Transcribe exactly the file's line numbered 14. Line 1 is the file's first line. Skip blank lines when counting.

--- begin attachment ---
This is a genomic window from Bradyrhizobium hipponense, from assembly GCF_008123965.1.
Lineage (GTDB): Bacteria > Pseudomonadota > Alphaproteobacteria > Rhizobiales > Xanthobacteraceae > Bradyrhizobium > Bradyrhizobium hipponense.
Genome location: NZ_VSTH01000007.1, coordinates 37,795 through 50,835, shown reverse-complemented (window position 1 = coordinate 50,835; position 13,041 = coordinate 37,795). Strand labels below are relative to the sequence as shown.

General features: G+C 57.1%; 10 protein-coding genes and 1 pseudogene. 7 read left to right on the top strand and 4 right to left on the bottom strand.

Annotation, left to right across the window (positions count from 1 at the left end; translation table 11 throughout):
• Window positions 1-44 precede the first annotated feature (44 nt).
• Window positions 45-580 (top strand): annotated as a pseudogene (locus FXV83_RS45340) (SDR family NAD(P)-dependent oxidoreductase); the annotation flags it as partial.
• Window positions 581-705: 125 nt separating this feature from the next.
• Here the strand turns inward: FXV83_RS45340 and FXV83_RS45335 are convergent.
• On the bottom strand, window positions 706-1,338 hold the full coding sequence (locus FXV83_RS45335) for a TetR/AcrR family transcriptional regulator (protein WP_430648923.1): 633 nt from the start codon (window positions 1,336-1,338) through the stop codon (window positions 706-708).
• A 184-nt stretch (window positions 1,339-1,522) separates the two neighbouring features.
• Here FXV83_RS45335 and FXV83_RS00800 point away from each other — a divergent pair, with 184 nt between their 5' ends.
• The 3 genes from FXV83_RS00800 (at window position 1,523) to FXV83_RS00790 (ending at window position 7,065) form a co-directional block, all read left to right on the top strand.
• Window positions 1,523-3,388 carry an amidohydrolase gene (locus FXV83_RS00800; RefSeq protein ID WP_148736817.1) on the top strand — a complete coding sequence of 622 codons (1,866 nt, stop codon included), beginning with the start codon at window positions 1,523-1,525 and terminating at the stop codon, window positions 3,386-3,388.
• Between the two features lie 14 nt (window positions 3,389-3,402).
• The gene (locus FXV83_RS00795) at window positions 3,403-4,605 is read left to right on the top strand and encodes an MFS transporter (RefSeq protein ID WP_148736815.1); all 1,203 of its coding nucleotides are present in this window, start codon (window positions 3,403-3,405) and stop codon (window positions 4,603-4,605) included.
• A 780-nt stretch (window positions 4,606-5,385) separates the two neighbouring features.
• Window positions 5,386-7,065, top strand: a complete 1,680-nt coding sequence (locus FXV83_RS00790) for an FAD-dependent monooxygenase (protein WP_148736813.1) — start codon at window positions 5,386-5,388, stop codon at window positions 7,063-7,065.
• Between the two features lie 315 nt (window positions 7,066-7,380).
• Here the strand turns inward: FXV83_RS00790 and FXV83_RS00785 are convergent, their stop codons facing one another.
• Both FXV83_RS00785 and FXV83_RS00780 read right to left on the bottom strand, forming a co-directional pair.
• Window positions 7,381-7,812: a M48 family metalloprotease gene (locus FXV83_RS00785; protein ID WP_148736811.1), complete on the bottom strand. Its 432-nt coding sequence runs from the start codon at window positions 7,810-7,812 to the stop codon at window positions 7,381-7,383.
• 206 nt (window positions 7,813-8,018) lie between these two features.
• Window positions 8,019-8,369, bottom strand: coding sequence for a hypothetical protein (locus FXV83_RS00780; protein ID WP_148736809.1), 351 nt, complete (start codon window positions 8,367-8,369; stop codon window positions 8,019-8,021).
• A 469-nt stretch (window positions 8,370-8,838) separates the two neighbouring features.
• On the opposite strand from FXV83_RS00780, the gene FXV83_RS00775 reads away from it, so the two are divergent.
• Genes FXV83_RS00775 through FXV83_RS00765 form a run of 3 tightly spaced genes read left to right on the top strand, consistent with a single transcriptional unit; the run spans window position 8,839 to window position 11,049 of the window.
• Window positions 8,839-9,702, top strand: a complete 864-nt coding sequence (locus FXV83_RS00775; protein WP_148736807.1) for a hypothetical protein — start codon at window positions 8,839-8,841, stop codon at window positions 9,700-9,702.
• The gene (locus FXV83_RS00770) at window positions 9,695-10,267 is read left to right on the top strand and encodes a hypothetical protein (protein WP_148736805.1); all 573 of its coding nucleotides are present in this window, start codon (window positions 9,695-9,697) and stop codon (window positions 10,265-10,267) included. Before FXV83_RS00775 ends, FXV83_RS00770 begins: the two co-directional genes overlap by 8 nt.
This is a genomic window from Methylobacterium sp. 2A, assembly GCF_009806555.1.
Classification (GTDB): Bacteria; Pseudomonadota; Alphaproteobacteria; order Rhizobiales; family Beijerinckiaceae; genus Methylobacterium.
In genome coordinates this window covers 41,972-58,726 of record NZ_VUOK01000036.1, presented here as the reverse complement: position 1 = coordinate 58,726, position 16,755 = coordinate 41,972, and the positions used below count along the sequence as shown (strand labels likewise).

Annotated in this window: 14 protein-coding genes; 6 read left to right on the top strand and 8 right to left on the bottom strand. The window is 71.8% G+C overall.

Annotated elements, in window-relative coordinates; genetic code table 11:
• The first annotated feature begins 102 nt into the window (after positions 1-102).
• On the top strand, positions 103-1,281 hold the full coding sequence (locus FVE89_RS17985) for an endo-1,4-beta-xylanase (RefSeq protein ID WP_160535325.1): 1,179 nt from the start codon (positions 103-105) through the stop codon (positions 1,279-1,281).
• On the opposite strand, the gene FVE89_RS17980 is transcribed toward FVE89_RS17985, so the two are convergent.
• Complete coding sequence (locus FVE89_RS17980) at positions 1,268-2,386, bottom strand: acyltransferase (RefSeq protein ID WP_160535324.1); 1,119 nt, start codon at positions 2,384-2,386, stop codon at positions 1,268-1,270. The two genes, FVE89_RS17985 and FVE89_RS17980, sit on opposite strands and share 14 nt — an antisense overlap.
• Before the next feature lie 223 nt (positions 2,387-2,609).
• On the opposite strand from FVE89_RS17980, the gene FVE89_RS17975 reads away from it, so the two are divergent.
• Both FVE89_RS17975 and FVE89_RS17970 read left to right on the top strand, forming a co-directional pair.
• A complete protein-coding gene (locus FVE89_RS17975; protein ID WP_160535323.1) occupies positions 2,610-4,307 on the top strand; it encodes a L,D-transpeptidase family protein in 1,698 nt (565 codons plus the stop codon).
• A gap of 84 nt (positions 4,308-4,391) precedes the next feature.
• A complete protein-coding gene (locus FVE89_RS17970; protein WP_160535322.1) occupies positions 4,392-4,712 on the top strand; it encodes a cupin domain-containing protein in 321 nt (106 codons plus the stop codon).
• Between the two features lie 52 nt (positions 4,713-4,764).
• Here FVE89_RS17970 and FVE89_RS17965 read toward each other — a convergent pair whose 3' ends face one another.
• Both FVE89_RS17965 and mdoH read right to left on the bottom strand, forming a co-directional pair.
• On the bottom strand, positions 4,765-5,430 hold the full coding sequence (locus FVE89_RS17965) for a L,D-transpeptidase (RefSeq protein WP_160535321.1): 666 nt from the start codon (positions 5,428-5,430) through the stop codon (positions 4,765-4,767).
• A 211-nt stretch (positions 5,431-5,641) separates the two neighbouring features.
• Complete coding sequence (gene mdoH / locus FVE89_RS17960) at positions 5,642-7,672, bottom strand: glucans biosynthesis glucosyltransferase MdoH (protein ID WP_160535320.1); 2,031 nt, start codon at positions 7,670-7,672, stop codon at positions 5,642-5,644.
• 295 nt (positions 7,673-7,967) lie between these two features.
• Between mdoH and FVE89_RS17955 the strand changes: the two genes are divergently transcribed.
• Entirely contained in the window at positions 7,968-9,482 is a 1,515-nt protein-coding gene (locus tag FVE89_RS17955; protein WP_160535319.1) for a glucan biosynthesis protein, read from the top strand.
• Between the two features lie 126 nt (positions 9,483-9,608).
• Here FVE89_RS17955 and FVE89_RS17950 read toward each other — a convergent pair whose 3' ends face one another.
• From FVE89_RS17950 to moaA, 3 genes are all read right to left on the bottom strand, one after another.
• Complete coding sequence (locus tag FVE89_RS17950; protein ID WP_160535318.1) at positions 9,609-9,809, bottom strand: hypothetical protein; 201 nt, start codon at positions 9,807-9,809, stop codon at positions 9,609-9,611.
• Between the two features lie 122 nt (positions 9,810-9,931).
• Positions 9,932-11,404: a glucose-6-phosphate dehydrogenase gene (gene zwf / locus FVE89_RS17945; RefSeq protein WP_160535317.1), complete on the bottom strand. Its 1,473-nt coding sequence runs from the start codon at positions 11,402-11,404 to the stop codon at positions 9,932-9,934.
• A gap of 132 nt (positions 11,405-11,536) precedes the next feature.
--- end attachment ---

• Window positions 1,523-3,388 carry an amidohydrolase gene (locus FXV83_RS00800; RefSeq protein ID WP_148736817.1) on the top strand — a complete coding sequence of 622 codons (1,866 nt, stop codon included), beginning with the start codon at window positions 1,523-1,525 and terminating at the stop codon, window positions 3,386-3,388.